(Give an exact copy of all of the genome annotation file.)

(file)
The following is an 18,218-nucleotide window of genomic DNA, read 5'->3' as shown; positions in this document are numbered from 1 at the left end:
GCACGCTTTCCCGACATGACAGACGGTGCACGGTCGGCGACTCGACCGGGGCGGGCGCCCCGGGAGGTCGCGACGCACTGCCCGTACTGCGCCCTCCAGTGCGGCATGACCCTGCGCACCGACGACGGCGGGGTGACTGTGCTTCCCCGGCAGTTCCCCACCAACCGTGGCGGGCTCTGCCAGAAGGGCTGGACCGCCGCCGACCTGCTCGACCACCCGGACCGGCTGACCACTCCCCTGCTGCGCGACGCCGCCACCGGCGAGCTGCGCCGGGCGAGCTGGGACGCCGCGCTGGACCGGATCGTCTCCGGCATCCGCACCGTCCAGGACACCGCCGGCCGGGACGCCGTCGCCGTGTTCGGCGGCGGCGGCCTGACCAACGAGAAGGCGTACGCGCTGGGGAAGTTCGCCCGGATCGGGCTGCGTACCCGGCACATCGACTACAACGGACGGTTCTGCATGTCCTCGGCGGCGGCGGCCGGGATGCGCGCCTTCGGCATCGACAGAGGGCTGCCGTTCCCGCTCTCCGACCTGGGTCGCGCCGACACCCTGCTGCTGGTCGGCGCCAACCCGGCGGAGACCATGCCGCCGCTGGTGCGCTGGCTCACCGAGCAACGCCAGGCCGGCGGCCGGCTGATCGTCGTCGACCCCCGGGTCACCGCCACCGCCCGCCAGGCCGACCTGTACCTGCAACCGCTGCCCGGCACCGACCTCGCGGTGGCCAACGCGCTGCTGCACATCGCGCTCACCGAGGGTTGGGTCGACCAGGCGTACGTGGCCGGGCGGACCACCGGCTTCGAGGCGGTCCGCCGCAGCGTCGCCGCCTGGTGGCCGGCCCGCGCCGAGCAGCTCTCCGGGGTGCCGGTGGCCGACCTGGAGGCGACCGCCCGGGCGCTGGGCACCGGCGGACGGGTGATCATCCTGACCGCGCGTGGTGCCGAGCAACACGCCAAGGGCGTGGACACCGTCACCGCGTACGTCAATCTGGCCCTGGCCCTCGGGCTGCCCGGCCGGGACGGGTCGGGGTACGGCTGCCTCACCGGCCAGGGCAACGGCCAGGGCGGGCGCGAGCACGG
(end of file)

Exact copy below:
The following is an 18,218-nucleotide window of genomic DNA, read 5'->3' as shown; positions in this document are numbered from 1 at the left end:
GCACGCTTTCCCGACATGACAGACGGTGCACGGTCGGCGACTCGACCGGGGCGGGCGCCCCGGGAGGTCGCGACGCACTGCCCGTACTGCGCCCTCCAGTGCGGCATGACCCTGCGCACCGACGACGGCGGGGTGACTGTGCTTCCCCGGCAGTTCCCCACCAACCGTGGCGGGCTCTGCCAGAAGGGCTGGACCGCCGCCGACCTGCTCGACCACCCGGACCGGCTGACCACTCCCCTGCTGCGCGACGCCGCCACCGGCGAGCTGCGCCGGGCGAGCTGGGACGCCGCGCTGGACCGGATCGTCTCCGGCATCCGCACCGTCCAGGACACCGCCGGCCGGGACGCCGTCGCCGTGTTCGGCGGCGGCGGCCTGACCAACGAGAAGGCGTACGCGCTGGGGAAGTTCGCCCGGATCGGGCTGCGTACCCGGCACATCGACTACAACGGACGGTTCTGCATGTCCTCGGCGGCGGCGGCCGGGATGCGCGCCTTCGGCATCGACAGAGGGCTGCCGTTCCCGCTCTCCGACCTGGGTCGCGCCGACACCCTGCTGCTGGTCGGCGCCAACCCGGCGGAGACCATGCCGCCGCTGGTGCGCTGGCTCACCGAGCAACGCCAGGCCGGCGGCCGGCTGATCGTCGTCGACCCCCGGGTCACCGCCACCGCCCGCCAGGCCGACCTGTACCTGCAACCGCTGCCCGGCACCGACCTCGCGGTGGCCAACGCGCTGCTGCACATCGCGCTCACCGAGGGTTGGGTCGACCAGGCGTACGTGGCCGGGCGGACCACCGGCTTCGAGGCGGTCCGCCGCAGCGTCGCCGCCTGGTGGCCGGCCCGCGCCGAGCAGCTCTCCGGGGTGCCGGTGGCCGACCTGGAGGCGACCGCCCGGGCGCTGGGCACCGGCGGACGGGTGATCATCCTGACCGCGCGTGGTGCCGAGCAACACGCCAAGGGCGTGGACACCGTCACCGCGTACGTCAATCTGGCCCTGGCCCTCGGGCTGCCCGGCCGGGACGGGTCGGGGTACGGCTGCCTCACCGGCCAGGGCAACGGCCAGGGCGGGCGCGAGCACGG